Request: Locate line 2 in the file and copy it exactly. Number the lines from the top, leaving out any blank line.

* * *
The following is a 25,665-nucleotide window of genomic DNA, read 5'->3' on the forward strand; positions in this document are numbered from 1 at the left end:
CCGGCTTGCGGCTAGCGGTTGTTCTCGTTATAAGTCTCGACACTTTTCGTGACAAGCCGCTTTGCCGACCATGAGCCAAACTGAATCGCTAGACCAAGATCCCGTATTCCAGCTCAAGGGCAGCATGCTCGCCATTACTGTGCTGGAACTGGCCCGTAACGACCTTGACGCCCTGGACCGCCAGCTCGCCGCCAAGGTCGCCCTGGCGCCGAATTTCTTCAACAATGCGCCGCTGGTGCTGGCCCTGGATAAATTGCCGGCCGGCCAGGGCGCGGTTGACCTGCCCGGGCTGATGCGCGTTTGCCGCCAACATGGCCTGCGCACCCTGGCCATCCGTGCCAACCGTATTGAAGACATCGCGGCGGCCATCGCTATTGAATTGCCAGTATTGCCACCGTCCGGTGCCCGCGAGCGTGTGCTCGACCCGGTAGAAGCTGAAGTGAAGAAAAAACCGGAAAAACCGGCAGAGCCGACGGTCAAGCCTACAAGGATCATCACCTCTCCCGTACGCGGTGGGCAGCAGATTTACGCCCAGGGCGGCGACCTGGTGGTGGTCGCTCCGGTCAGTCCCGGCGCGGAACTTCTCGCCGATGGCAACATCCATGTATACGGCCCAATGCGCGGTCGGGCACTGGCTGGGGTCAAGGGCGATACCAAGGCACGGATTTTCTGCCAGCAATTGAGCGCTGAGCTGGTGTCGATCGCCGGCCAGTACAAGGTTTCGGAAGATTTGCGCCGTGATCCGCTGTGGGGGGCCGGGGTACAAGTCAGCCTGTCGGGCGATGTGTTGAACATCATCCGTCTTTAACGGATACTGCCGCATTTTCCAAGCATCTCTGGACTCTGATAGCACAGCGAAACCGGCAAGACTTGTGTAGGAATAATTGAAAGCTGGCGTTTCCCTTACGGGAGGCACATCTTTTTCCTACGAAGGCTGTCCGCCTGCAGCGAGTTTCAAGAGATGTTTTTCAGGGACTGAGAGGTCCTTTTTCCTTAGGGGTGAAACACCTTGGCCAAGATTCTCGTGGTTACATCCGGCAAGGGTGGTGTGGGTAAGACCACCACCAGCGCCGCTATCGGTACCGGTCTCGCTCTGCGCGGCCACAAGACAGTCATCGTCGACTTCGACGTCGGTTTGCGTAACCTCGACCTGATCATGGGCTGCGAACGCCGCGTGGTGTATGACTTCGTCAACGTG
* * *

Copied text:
CCGGCTTGCGGCTAGCGGTTGTTCTCGTTATAAGTCTCGACACTTTTCGTGACAAGCCGCTTTGCCGACCATGAGCCAAACTGAATCGCTAGACCAAGATCCCGTATTCCAGCTCAAGGGCAGCATGCTCGCCATTACTGTGCTGGAACTGGCCCGTAACGACCTTGACGCCCTGGACCGCCAGCTCGCCGCCAAGGTCGCCCTGGCGCCGAATTTCTTCAACAATGCGCCGCTGGTGCTGGCCCTGGATAAATTGCCGGCCGGCCAGGGCGCGGTTGACCTGCCCGGGCTGATGCGCGTTTGCCGCCAACATGGCCTGCGCACCCTGGCCATCCGTGCCAACCGTATTGAAGACATCGCGGCGGCCATCGCTATTGAATTGCCAGTATTGCCACCGTCCGGTGCCCGCGAGCGTGTGCTCGACCCGGTAGAAGCTGAAGTGAAGAAAAAACCGGAAAAACCGGCAGAGCCGACGGTCAAGCCTACAAGGATCATCACCTCTCCCGTACGCGGTGGGCAGCAGATTTACGCCCAGGGCGGCGACCTGGTGGTGGTCGCTCCGGTCAGTCCCGGCGCGGAACTTCTCGCCGATGGCAACATCCATGTATACGGCCCAATGCGCGGTCGGGCACTGGCTGGGGTCAAGGGCGATACCAAGGCACGGATTTTCTGCCAGCAATTGAGCGCTGAGCTGGTGTCGATCGCCGGCCAGTACAAGGTTTCGGAAGATTTGCGCCGTGATCCGCTGTGGGGGGCCGGGGTACAAGTCAGCCTGTCGGGCGATGTGTTGAACATCATCCGTCTTTAACGGATACTGCCGCATTTTCCAAGCATCTCTGGACTCTGATAGCACAGCGAAACCGGCAAGACTTGTGTAGGAATAATTGAAAGCTGGCGTTTCCCTTACGGGAGGCACATCTTTTTCCTACGAAGGCTGTCCGCCTGCAGCGAGTTTCAAGAGATGTTTTTCAGGGACTGAGAGGTCCTTTTTCCTTAGGGGTGAAACACCTTGGCCAAGATTCTCGTGGTTACATCCGGCAAGGGTGGTGTGGGTAAGACCACCACCAGCGCCGCTATCGGTACCGGTCTCGCTCTGCGCGGCCACAAGACAGTCATCGTCGACTTCGACGTCGGTTTGCGTAACCTCGACCTGATCATGGGCTGCGAACGCCGCGTGGTGTATGACTTCGTCAACGTG